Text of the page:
I hate to point to the same source again, but the Richard Carrier article specifically addresses the eclipse claims.  He cites his sources in his refutations, so there's no need to simply take his word for it. Here's another link to it:

http://www.harrington-sites.com/Carrier.htm

But it really is laborious to go through all the claims of these various apologists to find where they make speculative leaps, cherry-pick references, contradict well-established historical data, etc. Let's look at the bigger picture here: We have a wealth of converging data from various sources, some direct, some indirect, some circumstantial, which all point to things like Herod dying by 4 B.C., Quirinius being governor of Syria in 6 AD, and a local census for tax purposes being carried out in Judea at that time. 

The apologist, however, wants to place Luke's events around 4 (or 3 or 2) B.C., because their purpose is to make Luke agree with Matthew, (and they CAN'T place Matthew's events in 6 A.D.), So they say, well, maybe Herod lived until 1 B.C., AND Quirinius had an earlier term in Judea, AND a census was carried out in 3 BC for a loyalty oath, etc.

The problem is that there is NO EVIDENCE in the record for ANY of these events. So apologists go digging through the sources to mine tiny bits of information that could be consistent with their ad hoc theories, like somebody in the 2nd century calling Quirinius a "procurator," or Josephus' alleged confusion over ONE date for ONE of Herod's successors. The ancient sources are far from perfect - one can always find discrepancies, apparent errors, points of confusion, stray bits of information that don't agree with others, etc.  But these don't outweigh the much greater and more consistent body of evidence that support the mainstream historical accounts, and they don't begin to establish that the events imagined by apologists actually took place.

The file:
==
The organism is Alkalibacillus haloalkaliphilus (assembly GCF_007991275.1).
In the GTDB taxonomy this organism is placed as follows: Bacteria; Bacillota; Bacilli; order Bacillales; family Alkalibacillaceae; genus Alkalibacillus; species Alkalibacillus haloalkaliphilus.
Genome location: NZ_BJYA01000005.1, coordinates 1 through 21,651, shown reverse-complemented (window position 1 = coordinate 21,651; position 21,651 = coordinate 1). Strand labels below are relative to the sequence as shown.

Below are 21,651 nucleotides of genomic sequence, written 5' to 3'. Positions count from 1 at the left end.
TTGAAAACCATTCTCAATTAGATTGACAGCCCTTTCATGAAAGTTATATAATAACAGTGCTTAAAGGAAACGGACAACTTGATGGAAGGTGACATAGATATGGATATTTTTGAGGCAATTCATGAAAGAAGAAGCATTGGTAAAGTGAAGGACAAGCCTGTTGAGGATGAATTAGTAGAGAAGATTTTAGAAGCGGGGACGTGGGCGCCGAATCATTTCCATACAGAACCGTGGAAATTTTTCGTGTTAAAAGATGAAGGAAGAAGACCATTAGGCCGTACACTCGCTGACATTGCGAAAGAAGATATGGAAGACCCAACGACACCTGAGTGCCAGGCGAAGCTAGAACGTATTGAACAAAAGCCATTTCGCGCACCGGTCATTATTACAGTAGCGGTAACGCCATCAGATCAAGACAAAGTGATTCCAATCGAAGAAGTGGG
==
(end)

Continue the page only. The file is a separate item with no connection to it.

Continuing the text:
It's not possible to definitively disprove every speculative theory that apologists can come up with. But shouldn't the burden be on them to prove them? Flew, I would ask you: Can you find any reputable historians or even mainstream bible scholars WHO ARE NOT CONSERVATIVE APOLOGISTS who support these claims? If the apologists have compelling evidence, why aren't these claims accepted by historians?

Offline Mr. Blackwell

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Re: When was Jesus born? - Contradiction between gospels
« Reply #124 on: August 05, 2011, 12:15:04 AM »
If the apologists have compelling evidence, why aren't these claims accepted by historians?

Easy, historians have a secular agenda. They are all part of a global conspiracy to over throw the free thinking conservative christian point of view and replace it with a godless socialist paradigm...or something like that  :P